Are The Expectations Of Love Realistic?

Evynn Crenshaw and Cole Garber

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Yes; the expectations of love are realistic

It’s almost Valentine’s Day when some people stress about having a lover or not. Because we are all looking for true love, right? You can have love for your parents, your siblings, and best friends, but have you ever been in true “romantic” love? Yes, it’s possible to be in love no matter how old or young you are. Love is what keeps people going.

Sometimes people get infatuation and love mixed up. The definition of infatuation is “an intense but short-lived passion or admiration for someone or something”. While “the definition for love is a variety of strong and positive emotional and mental states, the deepest interpersonal affection”. So when you’re infatuated with someone, you might consider them as a good Valentine’s date, but afterward, if you lose that infatuation with them it is no big deal, you don’t have to be with that person. Being in love on Valentine’s day though is amazing. If you have a significant other for V-day and you truly love them, cherish that.

Nobody knows what the future holds for them but if you keep a healthy, loving relationship alive you can control that future of yours. One thing you have to have in your relationship that is vital to keep it going is trust. Trusting your partner shows that they can still be their own person whilst still being in love. Another vital part of a healthy relationship is communication. This ingredient to a healthy relationship allows for clear feelings that you and your partner have communicated, so nobody is left guessing about what to do or what to say.

What I’m really meaning to say is that love does exist. People have this idea of love just leaving you heartbroken and sure sometimes relationships fail but heartbreak can teach you about love.

For the most part, love brings out the best in people. You may end up heartbroken, but that shouldn’t stop you from searching for your soulmate. If you’re a student reading this and you don’t have a significant other, do not worry! Most people find their soulmate in their 20’s, leaving them the rest of their lives to be together if they’re truly the right one, so don’t rush it.

If your heart does get broken you may feel like you never want to love again, but life goes on. I promise everyone reading this that you will find love throughout your life. Love is what keeps us going. Just remember that before you can love another person, you have to love yourself. Only then can you genuinely connect with someone that you want to be with.

 


 

No; the expectations of love are unrealistic

Love knows no bounds… or does it?

At a point of time in which 27% of people find their relationships comfortable or warm and where the divorce rate is at 40-50% as shown by the American Psychological Association, we have very lovey-dovey portrayals of love. We become disappointed by the realities of love.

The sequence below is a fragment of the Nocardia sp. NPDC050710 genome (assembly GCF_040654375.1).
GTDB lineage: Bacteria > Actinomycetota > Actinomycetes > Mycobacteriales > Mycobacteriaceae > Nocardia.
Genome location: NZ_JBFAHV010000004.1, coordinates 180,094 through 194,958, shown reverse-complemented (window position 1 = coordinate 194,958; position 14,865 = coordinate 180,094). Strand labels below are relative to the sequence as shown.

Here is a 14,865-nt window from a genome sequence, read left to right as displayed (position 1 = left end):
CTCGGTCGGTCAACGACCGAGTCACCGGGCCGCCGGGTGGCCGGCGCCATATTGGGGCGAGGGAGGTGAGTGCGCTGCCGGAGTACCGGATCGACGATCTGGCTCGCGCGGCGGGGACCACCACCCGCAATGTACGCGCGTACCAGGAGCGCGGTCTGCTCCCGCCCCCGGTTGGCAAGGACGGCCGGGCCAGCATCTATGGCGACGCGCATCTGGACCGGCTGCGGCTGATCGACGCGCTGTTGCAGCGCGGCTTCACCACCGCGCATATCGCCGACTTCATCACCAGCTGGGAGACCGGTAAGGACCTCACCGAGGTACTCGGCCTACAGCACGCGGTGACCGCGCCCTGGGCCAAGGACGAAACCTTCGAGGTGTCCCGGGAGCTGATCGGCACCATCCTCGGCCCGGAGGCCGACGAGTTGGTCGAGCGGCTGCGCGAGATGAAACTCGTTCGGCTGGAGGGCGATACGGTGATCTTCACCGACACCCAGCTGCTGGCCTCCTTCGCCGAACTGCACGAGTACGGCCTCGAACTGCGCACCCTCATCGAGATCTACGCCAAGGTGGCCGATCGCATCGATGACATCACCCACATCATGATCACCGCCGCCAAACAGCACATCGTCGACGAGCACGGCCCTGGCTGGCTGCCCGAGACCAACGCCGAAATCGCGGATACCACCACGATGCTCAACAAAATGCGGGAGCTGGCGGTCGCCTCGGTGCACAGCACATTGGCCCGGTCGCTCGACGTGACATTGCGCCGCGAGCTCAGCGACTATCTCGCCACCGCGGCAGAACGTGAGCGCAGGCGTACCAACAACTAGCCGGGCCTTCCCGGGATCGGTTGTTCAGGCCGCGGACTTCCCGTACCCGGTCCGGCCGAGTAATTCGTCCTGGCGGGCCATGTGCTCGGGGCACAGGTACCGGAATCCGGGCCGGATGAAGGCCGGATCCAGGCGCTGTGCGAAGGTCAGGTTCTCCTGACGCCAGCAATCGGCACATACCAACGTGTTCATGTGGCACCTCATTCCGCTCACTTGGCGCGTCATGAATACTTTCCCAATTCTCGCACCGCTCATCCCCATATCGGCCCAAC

Senior Nguyen said, “Social media and movies usually say I want my boyfriend to be a tall blonde blue-eyed man, and this tends to lead to disappointment when people don’t get that.” Our portrayals of love mislead us from the truth of the matter: love is difficult, underwhelming and – at times – regrettable.

Couples struggle with the perception of love as portrayed by literature and other mediums, and the reality of what they have in front of them (a mess at best). When you see figures such as Ryan Gosling and Rachel McAdams from “The Notebook” have a wonderfully fantastic relationship with just a single tough spot, it gives off an impression that love is a happily ever after situation, that once you cross the hill it’s just smooth sailing ahead.

Although, this is simply not true, “The way love is portrayed makes it seem really easy and it comes with a lot of promises and I just don’t buy it.” said by ASB President Evan Olson. Couples constantly have issues, small and big, issues both spoken and unspoken. Yet this does not detract from their love in any way and is a much more accurate look at what love actually is: a journey with many ups and downs, but regardless of this, many often want to continue that journey.

Humans, unnaturally so, stay with their significant other for many decades. Our primary focus as a species is to spread our gene pool, and how we do so is by seeking out more partners. This, of course, leads to issues when it comes to long-term commitment because we – as a species – were never designed to do this. It’s why we have a more difficult time caring about our partners the longer we stay with them, as shown by the Coolidge Effect. Actual love is being able to look beyond the issues (because, oh boy are they there) with your partner, to look beyond the arguments, and to see your partner for what they are: someone that will stay by your side through thick and thin.

“I think love now has to be very overt. It just has to be out there. You have to go demonstrate it. We think it has to be public, but I think there are many other ways to display it,” Mr. Winters said.  Love is seen as dramatic even though the majority of it is subtle, little things.

We have to be realistic with what we think of love and relationships, because if we don’t, then we will be sorely disappointed when the truth rears its ugly head.